Bursts

Bursts

The Hidden Pattern Behind Everything We Do

eBook - 2010
Average Rating:
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Outlines a theory of how to predict behavior, drawing on seven years of research while demonstrating the mathematical properties of seemingly random events, from the spread of epidemics to the history of wars.
Publisher: New York, N.Y. : Dutton, c2010.
ISBN: 9781101187166
1101187166
9781101182352
1101182350
Characteristics: 1 online resource (ix, 310 p.) : ill. (some col.).
Contents: The best bodyguard in the business
A pope is elected in Rome
The mystery of random motion
Duel in Belgrade
The future is not yet searchable
Bloody prophecy
Prediction or prophecy
A crusade at last
Violence, random and otherwise
An unforeseen massacre
Deadly quarrels and power laws
The Nagylak Battle
The origin of bursts
Accidents don't happen to crucifixes
The man who taught himself to swim by reading
An investigation
Trailing the albatross
"Villain!"
The patterns of human mobility
Revolution now
Predictably unpredictable
A diversion in Transylvania
The truth about LifeLinear
Szekler against Szekler
Feeling sick is not a priority
The final battles
The third ear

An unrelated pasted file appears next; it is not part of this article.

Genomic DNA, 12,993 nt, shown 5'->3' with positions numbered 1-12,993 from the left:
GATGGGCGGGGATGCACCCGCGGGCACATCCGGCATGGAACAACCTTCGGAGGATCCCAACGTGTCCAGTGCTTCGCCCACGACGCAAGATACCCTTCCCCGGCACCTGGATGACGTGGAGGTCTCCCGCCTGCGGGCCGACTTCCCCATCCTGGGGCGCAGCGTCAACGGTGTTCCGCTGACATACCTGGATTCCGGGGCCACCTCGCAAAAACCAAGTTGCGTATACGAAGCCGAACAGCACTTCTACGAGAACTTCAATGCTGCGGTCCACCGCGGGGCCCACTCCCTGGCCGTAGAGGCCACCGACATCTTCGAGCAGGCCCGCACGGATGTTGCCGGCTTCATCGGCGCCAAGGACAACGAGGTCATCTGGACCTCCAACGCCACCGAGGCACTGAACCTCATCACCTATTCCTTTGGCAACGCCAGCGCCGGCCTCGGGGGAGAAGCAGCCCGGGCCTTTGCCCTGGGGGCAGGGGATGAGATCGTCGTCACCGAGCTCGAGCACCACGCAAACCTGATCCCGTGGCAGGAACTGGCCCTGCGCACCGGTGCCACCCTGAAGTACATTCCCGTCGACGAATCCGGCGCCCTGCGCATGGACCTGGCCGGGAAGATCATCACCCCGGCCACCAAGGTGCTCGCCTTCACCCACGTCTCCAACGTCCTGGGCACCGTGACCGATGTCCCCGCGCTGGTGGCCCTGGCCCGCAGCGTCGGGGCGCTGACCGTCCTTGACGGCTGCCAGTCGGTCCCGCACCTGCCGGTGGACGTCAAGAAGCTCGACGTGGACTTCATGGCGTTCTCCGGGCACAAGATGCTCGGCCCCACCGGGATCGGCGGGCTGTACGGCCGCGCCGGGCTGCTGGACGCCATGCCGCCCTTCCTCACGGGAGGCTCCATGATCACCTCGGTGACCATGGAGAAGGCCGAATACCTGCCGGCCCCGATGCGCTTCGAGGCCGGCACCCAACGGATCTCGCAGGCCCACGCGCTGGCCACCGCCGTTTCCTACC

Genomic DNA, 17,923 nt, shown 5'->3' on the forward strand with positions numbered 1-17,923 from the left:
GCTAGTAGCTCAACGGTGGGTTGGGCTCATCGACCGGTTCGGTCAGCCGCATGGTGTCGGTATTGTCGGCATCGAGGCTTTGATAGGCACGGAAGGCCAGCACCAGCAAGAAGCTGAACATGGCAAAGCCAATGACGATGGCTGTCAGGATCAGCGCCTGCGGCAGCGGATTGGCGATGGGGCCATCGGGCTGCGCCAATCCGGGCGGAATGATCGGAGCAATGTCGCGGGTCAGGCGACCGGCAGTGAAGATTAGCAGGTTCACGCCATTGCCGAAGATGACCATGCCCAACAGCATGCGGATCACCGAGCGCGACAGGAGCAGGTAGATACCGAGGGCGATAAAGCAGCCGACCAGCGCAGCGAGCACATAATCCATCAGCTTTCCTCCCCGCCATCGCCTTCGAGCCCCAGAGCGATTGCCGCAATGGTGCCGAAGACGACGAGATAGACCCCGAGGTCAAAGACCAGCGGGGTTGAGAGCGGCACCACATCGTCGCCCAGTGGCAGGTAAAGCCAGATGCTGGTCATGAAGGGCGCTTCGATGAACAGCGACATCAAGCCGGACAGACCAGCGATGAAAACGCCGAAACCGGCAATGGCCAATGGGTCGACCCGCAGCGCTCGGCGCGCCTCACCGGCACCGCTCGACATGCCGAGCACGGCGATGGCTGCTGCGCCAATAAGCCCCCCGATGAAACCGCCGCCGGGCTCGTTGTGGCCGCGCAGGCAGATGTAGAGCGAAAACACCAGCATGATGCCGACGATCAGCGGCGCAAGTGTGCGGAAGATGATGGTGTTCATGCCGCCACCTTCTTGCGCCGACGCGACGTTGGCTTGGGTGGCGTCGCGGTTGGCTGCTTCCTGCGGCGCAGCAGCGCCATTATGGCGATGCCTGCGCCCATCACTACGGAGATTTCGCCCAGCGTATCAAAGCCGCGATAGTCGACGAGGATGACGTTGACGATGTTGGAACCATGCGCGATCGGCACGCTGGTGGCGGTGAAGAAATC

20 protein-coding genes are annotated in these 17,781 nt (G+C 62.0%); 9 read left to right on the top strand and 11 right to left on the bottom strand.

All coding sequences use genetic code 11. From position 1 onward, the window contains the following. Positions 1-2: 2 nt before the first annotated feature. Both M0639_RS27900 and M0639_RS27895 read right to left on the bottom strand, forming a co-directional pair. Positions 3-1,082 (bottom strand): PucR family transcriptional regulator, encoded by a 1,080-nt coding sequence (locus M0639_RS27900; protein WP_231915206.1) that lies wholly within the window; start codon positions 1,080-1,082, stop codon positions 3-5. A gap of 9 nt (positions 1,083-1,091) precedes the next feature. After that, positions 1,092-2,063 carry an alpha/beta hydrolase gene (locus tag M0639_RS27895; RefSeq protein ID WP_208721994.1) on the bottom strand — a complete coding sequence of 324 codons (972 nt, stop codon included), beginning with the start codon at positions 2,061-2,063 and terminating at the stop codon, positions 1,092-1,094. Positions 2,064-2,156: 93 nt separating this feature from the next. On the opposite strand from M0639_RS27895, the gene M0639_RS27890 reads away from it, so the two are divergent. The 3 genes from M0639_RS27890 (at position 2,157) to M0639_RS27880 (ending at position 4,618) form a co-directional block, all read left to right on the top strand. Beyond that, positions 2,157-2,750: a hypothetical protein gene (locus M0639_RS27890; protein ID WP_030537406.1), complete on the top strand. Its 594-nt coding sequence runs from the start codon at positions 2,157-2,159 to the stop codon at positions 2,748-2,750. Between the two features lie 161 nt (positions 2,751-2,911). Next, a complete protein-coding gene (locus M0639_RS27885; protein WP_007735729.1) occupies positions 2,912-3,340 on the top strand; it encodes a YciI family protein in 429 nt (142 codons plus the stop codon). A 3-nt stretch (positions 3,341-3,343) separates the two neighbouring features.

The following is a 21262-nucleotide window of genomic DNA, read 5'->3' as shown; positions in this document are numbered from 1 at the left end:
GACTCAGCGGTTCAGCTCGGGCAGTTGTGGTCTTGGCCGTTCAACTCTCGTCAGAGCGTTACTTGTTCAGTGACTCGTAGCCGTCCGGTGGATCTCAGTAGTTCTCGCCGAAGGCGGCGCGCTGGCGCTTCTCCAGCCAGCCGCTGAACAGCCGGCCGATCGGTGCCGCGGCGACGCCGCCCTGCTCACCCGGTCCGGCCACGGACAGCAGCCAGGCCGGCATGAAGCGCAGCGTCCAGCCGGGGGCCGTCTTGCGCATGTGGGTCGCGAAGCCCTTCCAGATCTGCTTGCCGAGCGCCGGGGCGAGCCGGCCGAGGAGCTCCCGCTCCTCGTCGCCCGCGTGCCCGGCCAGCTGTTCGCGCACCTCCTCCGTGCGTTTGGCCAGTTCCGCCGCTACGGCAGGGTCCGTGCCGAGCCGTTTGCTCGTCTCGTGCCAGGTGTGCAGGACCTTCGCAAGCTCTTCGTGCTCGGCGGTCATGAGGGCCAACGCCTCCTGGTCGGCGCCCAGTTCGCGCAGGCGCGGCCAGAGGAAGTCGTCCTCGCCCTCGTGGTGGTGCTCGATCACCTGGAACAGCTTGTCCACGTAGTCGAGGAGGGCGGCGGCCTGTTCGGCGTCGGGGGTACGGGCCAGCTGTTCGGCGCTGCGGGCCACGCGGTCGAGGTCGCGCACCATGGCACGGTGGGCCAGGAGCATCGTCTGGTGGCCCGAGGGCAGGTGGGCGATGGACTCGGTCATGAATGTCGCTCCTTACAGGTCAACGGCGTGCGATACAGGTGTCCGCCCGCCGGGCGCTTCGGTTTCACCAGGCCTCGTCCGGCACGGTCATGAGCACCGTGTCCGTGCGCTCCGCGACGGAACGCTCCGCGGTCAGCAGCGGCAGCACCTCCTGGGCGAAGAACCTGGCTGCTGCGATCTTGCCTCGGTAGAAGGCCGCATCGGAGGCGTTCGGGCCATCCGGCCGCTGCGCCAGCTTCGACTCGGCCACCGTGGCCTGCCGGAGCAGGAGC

Flesh and blood.
Summary: Outlines a theory of how to predict behavior, drawing on seven years of research while demonstrating the mathematical properties of seemingly random events, from the spread of epidemics to the history of wars.

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v
VRMurphy
Dec 02, 2011

An intriguing read that makes you think (what more can you ask for?). The author tries to tie a few too many threads into his hypothesis, but they're each interesting nonetheless.

j
joshsmith
Jul 04, 2011

An interesting topic, presented terribly.
I think this is a "popular science" book. But there's only about 10 pages of science in the whole book. (A previous reader noticed that the author took 99 pages to get around to the topic alluded to by the title.) Half of the remainder is obscure Hungarian/Transylvanian history; the other half is the author gadding about to conferences.
The author is clearly aware that the presence of equations or graphs (or, for that matter, an attempt to explain his topic adequately) will scare away readers. As a result, this is a book about power laws with no graphs and only two equations in fine print in the footnotes (and I could swear that they're printed wrong.)
Let me know if you find a good book on the topic. It isn't this one.

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_42_
Oct 20, 2010

This is a strange book. It's central thesis - a collection of odd things obey a mathematical power law - itself appears uncertain. We are told stories of discoveries of power laws modelling data, and stories of power laws no longer modelling data after the data has been corrected. Even the explanation of what a power law is appears in a minor footnote.

Interspersed with this discussion is the story of a Hungarian popular uprising in the 16th century. I thought when reading it that some deep philosophical point would be made. If it was, I missed it.

A frustrating read.

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